Whilst I still have wifi available I figured I had better whip up another post for you. Who knows when I’ll have the opportunity again?
When last I wrote we were still in Big Sur. Did I mention that after days of glorious sunshine, it clouded over and rained during our last night there? On Day 8 we woke up to sporadic rain showers and the trip back up the coast to Monterey was crazy with wind and rain and even hail or sleet or whatever that white stuff was! And then it cleared up for the rest of our long day travelling south and then east through some of the major food growing areas of California. We saw huge fields of tiny baby lettuce, broccoli, artichokes and other green plants unidentifiable at highway speeds. Further south there were groves and groves of nut trees, almonds in gorgeous bloom, pistachios and walnuts. We stopped for gas and bought some nuts and chocolate drizzled nut bark at the nearby outlet store. Yum. There were hillsides covered in sleeping grapevines and offers of wine tasting, most of which were closed for the season. Further on we came to orange and lemon groves too. Now we know where a lot of our fruit and veggies come from and how they’re grown. It’s amazing how much land it takes.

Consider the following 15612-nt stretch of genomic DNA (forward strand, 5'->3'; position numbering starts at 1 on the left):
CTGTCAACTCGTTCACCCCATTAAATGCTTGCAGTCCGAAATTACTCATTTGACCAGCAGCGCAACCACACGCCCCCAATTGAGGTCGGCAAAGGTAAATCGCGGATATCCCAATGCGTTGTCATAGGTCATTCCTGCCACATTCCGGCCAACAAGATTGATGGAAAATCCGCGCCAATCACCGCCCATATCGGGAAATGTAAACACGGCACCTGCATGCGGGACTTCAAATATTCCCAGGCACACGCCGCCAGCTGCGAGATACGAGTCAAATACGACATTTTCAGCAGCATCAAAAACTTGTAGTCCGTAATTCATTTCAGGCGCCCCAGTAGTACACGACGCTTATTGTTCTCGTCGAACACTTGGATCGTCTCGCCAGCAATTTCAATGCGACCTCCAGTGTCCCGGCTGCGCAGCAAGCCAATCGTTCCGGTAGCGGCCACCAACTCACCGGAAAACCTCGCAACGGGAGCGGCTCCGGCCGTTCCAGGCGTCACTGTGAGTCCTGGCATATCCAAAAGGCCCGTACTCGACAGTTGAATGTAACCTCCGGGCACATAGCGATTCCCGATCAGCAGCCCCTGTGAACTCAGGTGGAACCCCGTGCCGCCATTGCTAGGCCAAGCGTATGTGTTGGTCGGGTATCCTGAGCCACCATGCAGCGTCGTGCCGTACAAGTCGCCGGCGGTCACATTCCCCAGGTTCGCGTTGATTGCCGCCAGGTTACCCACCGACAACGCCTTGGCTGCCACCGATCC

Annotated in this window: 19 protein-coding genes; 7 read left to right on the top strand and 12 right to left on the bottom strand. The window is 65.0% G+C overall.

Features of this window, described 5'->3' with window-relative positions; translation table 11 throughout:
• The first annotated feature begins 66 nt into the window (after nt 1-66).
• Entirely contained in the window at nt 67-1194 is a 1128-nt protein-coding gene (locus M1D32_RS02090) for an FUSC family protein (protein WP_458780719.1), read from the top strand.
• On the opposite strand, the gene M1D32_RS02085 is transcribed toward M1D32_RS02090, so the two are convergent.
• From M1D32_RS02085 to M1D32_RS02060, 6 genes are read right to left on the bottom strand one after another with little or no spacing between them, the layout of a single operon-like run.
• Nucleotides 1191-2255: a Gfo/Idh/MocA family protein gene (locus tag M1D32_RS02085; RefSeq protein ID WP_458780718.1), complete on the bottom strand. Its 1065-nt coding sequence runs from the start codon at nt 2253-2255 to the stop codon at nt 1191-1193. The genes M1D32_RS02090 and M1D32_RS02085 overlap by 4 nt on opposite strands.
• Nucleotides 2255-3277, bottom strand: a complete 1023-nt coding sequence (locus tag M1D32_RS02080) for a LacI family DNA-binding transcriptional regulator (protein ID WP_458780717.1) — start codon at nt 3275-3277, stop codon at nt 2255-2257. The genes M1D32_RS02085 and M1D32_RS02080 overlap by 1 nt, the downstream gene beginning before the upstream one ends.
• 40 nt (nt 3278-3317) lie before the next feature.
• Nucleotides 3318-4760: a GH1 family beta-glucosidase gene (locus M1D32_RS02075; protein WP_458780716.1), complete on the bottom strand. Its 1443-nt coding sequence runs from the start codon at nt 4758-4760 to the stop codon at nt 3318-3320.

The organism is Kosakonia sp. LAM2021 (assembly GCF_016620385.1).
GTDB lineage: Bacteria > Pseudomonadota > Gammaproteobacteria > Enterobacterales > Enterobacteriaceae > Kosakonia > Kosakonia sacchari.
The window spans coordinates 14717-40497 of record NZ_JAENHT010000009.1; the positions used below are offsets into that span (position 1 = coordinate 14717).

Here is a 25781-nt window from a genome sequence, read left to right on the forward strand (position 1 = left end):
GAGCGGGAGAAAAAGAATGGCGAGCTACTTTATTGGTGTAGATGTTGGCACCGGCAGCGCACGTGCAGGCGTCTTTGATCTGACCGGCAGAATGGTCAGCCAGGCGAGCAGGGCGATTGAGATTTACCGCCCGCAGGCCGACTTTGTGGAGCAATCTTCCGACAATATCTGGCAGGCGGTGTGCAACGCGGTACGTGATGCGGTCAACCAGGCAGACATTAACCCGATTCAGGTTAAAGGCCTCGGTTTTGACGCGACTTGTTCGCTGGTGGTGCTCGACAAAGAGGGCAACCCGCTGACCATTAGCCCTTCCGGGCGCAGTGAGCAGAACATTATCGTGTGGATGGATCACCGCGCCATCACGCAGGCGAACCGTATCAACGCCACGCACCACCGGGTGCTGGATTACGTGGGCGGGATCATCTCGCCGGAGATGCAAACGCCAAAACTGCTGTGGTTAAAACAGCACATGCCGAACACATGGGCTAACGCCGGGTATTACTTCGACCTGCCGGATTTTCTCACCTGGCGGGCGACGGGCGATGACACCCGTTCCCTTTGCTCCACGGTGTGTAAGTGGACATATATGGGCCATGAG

Our goal that night was Red Rock Canyon State Park in the eastern part of the state and on our way to Death Valley. The wind when we arrived was terrible and really cold! It turned out a cold front was headed in and it was freezing overnight. Temperature was -7C (19F) and we liberally used our propane Mr. Heater to warm up the interior of the van and melt the frost that had formed on the inside of all the windows! We are always warm enough at night since we sleep under several layers including my Stashbuster Blanket which has been wonderfully useful on this trip. So much for running away to warmer climes though apparently it was actually snowing back home too! At least we’ve had plenty of sunshine.
So here we are on Day 9. The boringly named Red Rock Canyon (couldn’t they have come up with something more original?) is very scenic. Now that the wind is stopped we can actually see it and after the cold night it has warmed up quite a lot so we can explore. It’s like a mini version of the badlands that we’ve seen in Alberta and also in South Dakota.
The campground is pretty rustic and tucked up beside the hoodoos. There are some well-marked trails to explore. This one is called (obviously) Window Rock:
I took a whole lot of photos but it’s really hard to get the depth and colours right. This area is volcanic:
You can’t really tell but it goes down a very long way to the wash below. I’m also learning about the plants and animals here. We’ve seen the cutest bunnies and a much larger black-tailed hare. Also hummingbirds sipping from the creosote bushes that are the only plants that are flowering. I especially liked the Joshua trees:
And the beavertail cactuses:
Prickly hearts! Thom likes the even more prickly cholla (pronounced “choy-ya”):
This one has a cactus wren nest in it. Can you see it?
Tomorrow it’s off a few hours north and east to Death Valley. It’s reported to be even colder there! Who knew? Wish us luck. Maybe we can find a campsite with electricity! Whatever, we’ll be fine. Anyway, I’m not expecting to find wifi again for awhile. But you never know. More posts when I can!